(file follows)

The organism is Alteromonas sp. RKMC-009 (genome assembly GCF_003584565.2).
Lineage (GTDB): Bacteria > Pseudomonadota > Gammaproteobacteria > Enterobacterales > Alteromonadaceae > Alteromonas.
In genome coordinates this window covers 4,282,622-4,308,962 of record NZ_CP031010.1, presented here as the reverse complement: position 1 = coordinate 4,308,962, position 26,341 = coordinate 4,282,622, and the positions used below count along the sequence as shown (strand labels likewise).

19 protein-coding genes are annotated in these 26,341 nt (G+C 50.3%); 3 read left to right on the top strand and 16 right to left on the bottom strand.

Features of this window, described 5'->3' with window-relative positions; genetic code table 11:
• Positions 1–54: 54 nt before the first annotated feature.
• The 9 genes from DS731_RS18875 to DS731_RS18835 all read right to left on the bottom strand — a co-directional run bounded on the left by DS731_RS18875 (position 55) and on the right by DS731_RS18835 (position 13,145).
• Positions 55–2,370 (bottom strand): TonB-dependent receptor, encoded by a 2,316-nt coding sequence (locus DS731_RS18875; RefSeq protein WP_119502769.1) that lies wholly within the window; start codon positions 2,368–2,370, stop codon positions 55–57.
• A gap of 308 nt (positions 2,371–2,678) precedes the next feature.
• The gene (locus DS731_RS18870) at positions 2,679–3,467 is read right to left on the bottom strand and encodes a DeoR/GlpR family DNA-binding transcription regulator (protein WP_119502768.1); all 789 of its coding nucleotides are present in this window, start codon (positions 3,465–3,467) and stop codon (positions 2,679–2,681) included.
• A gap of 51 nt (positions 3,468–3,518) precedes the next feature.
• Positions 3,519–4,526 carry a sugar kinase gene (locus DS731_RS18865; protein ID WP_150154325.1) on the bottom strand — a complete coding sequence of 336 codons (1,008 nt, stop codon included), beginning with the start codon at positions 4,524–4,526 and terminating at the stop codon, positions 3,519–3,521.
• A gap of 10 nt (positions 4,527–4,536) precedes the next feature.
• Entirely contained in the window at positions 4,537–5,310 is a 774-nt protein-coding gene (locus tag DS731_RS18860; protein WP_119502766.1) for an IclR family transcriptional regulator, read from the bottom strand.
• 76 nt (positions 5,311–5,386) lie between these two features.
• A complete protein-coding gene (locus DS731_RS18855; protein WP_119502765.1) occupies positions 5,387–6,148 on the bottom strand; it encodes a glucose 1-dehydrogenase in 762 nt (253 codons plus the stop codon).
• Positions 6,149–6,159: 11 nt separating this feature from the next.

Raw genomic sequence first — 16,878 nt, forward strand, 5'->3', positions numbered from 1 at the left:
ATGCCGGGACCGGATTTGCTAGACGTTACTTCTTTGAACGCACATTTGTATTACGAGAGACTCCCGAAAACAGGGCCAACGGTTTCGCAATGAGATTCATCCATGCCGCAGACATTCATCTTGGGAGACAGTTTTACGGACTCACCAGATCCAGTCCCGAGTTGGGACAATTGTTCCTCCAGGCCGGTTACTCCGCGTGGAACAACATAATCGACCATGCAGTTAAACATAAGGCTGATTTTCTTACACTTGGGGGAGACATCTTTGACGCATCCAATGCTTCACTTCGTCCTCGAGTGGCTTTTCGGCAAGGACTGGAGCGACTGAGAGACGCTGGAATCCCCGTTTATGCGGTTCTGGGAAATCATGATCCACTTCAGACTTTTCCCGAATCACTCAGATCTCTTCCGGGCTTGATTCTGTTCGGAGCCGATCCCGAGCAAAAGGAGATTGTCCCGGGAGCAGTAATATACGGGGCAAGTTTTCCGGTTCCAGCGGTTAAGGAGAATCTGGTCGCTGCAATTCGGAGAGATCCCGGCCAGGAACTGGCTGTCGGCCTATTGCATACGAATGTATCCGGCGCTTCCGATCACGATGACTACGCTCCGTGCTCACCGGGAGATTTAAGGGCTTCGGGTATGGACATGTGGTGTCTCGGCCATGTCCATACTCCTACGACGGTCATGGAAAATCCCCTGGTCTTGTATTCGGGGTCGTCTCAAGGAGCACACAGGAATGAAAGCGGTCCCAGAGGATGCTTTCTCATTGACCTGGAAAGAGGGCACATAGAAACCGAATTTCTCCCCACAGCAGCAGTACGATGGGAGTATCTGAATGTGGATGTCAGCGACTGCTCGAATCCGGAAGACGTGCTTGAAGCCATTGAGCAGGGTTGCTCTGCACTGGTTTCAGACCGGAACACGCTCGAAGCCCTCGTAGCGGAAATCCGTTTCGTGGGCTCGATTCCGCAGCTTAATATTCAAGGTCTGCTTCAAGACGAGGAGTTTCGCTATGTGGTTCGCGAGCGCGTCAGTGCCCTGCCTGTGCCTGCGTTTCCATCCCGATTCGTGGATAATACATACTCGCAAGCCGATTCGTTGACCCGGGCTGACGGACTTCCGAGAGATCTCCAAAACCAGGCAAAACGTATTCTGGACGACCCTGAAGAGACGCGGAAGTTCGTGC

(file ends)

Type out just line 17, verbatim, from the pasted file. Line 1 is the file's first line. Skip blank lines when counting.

• Positions 6,149–6,159: 11 nt separating this feature from the next.